The Work: Web Design

Published on .

Most Popular
Girl crazy

Any downtown girl worth her Pucci prints knows about Girlshop.com - just about the best and cutest shopping spot on the Web. The colorful two-year-old site exudes tons of downtown chic sans models and attitude. Each designer has his or her own "boutique." Founder and CD Laura Eisman knows all about women, fashion and design, having been an AD at the launch of Family Life and Marie Claire as well as spending one year at iVillage as a CD. "I wanted her to be very real, not a stick figure," she says of the Girlshop logo. She's like a Picasso; her face is cockeyed, her hips large, torso short and legs long. More of a typical body type, in that she's not perfect." Eisman's other goal was to make the site as easy to navigate as possible. The graphics are 2-D, since everything at the time she launched was 3-D. "When I went into the Web, everything was very linear and gridlike. I wanted curves, which are also very feminine. The look is retro, but not too trendy." (SK)

Creative Director: Laura Eisman Photography: Emi Muramatsu Illustration: Trisha Kraus

Artificial intelli-gents

Befitting the robotic anonymity of the Kraftwerkers themselves, the official Kraftwerk site offers no biographical info nor any of the conventional fanzine features you'd expect to find on any band's site. Except for T-shirt sales, which is what the unsuspecting surfer is tempted with upon clicking on Klingklang Konsum Produkt - and who can resist such a capitalist come-on? All that's here, once you download the Flash 4 plug-in, of course, are delightful mini audio/video representations of many of the Kraftwerk hits - sort of like .gif animations created by a Teutonic cyborg with a good eye for graphic minimalism. There is one full-fledged Quicktime video, but it pales in comparison to the Flash art, not to mention the T-shirts, which are inhumanly gorgeous. All in all, the site is more fun than playing with a pocket calculator on the Autobahn. (TK)

Explode this

Maybe size really doesn't matter. Wantstil is a shoebox of a store in Montreal, where owner Byron Pert, a former Diesel marketing manager, now sells his own line of ultrahip clothes, as well as a range of Scandinavian design products. What the mini-emporium lacks in floor space, it makes up for in the quality of its clean, airy site. Jean-Maxim Labrecque, a young local architect who says he wants to marry information architecture with physical design, designed Wantstil's home on the Web. Click on a graphical drawing of the store and it turns into an exploded view, with a slideshow of the merchandise flashing next to the corresponding part of the store. Check out those cool backpacks! (RvB)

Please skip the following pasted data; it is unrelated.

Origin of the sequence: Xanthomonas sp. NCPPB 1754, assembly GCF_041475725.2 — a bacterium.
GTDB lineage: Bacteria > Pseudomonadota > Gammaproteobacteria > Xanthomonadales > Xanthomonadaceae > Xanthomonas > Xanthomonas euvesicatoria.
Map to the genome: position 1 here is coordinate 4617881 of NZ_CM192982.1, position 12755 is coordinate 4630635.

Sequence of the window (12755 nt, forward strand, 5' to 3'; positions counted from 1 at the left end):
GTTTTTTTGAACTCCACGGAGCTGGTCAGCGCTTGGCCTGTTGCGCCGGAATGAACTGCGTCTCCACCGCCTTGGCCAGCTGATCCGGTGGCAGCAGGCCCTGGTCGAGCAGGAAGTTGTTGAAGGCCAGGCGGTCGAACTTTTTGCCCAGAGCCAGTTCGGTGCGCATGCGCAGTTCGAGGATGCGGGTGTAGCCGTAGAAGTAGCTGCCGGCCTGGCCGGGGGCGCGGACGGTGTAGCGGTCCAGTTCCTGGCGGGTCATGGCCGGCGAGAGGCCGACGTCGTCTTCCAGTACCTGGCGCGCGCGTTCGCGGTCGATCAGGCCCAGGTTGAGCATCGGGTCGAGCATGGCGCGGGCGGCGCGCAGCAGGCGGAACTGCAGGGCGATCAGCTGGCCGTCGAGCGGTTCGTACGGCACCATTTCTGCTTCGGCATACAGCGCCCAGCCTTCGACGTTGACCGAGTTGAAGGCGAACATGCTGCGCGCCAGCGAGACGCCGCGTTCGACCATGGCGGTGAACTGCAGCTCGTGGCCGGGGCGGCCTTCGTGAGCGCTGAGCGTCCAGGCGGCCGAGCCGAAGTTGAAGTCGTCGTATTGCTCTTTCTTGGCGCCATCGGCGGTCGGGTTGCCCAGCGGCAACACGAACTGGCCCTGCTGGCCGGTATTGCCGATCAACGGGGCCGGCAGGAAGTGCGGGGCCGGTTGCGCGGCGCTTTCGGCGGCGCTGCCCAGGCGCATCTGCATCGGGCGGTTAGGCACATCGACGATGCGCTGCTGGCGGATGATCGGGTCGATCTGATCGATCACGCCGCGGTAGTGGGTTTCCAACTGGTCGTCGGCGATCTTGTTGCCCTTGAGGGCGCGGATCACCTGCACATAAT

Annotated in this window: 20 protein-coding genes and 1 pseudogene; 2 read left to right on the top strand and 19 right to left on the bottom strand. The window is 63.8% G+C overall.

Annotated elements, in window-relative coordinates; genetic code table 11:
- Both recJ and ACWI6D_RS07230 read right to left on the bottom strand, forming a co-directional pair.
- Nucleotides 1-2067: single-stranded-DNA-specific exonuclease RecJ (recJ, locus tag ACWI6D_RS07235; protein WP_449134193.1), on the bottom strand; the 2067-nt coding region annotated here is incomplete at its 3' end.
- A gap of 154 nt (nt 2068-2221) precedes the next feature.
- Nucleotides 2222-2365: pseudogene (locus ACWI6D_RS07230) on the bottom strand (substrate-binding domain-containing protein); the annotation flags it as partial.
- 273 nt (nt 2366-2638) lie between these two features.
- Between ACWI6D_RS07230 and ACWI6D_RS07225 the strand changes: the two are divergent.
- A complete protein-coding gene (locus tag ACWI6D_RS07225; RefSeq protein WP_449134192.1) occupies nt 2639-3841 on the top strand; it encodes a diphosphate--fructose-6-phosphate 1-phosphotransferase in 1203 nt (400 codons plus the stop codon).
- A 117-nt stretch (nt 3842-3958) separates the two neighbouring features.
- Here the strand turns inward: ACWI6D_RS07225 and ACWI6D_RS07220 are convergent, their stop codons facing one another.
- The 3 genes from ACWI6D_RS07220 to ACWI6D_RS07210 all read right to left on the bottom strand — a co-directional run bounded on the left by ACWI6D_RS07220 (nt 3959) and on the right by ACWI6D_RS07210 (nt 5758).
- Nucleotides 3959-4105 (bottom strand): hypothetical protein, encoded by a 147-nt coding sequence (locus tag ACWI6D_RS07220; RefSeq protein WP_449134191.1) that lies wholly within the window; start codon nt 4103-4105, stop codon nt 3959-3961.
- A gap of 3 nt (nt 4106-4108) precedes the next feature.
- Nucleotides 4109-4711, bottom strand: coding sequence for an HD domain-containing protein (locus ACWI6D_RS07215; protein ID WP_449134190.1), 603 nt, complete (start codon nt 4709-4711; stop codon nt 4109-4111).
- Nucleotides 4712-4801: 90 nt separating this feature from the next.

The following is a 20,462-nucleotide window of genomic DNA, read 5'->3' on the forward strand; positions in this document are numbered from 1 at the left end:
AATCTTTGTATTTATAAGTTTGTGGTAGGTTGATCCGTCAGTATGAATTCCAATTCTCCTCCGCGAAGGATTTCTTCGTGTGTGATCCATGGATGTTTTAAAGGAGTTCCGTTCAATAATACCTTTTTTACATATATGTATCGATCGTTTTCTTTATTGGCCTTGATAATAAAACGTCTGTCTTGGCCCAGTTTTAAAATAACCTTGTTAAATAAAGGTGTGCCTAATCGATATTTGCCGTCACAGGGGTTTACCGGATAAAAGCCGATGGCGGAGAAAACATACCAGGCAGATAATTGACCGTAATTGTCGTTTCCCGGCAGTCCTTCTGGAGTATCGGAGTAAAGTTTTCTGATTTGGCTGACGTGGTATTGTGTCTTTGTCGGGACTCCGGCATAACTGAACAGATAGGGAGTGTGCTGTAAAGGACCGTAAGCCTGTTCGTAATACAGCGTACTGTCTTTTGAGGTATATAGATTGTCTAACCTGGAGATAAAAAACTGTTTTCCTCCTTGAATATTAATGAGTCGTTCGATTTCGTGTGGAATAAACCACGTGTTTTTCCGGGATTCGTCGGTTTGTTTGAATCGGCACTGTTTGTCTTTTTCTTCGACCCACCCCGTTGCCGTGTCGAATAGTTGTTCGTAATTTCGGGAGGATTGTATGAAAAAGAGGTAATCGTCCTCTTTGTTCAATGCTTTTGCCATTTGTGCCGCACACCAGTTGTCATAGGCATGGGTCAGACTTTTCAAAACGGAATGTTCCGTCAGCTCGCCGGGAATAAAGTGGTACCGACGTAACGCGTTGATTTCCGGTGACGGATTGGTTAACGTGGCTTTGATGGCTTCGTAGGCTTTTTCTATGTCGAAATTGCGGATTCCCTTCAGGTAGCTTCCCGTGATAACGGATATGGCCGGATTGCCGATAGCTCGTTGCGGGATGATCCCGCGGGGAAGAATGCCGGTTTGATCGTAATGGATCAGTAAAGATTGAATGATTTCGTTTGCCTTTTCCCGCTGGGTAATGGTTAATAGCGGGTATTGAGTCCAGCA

Web design: Jean-Maxim Labrecque Logo design: John Hatz

We call it maze

It's easy to lose yourself in Volumeone.com, a personal Web project by Matt Owens, co-founder of One9ine, the New York-based design firm that both Nike and New York's Museum of Modern Art have enlisted to map out some of their crucial online territory. The 1995 MFA graduate from the Cranbrook Academy of Art established the site in 1997 using graphic design methodology to explore the narrative, communication, and interactive possibilities of the Internet. The site is deceptively well-structured according to the seasons, each of which feature four Web "novelties" that reap the benefits of the latest Macromedia plug-ins. But the sometimes hard-to-find links can easily suck a surfer into Owens' labyrinthine, often poetic post-modern trip through pop culture. Among Volumeone.com's finds: a stuffed pink rodent, a leaping bunny-suited man, mini-clips from black and white Westerns and the adventures of Hydra-boy, the half-boy, half-fish hybrid. Who knows, with enough searching, you may even bump into Waldo. (AD)

Design: Matt Owens, One9ine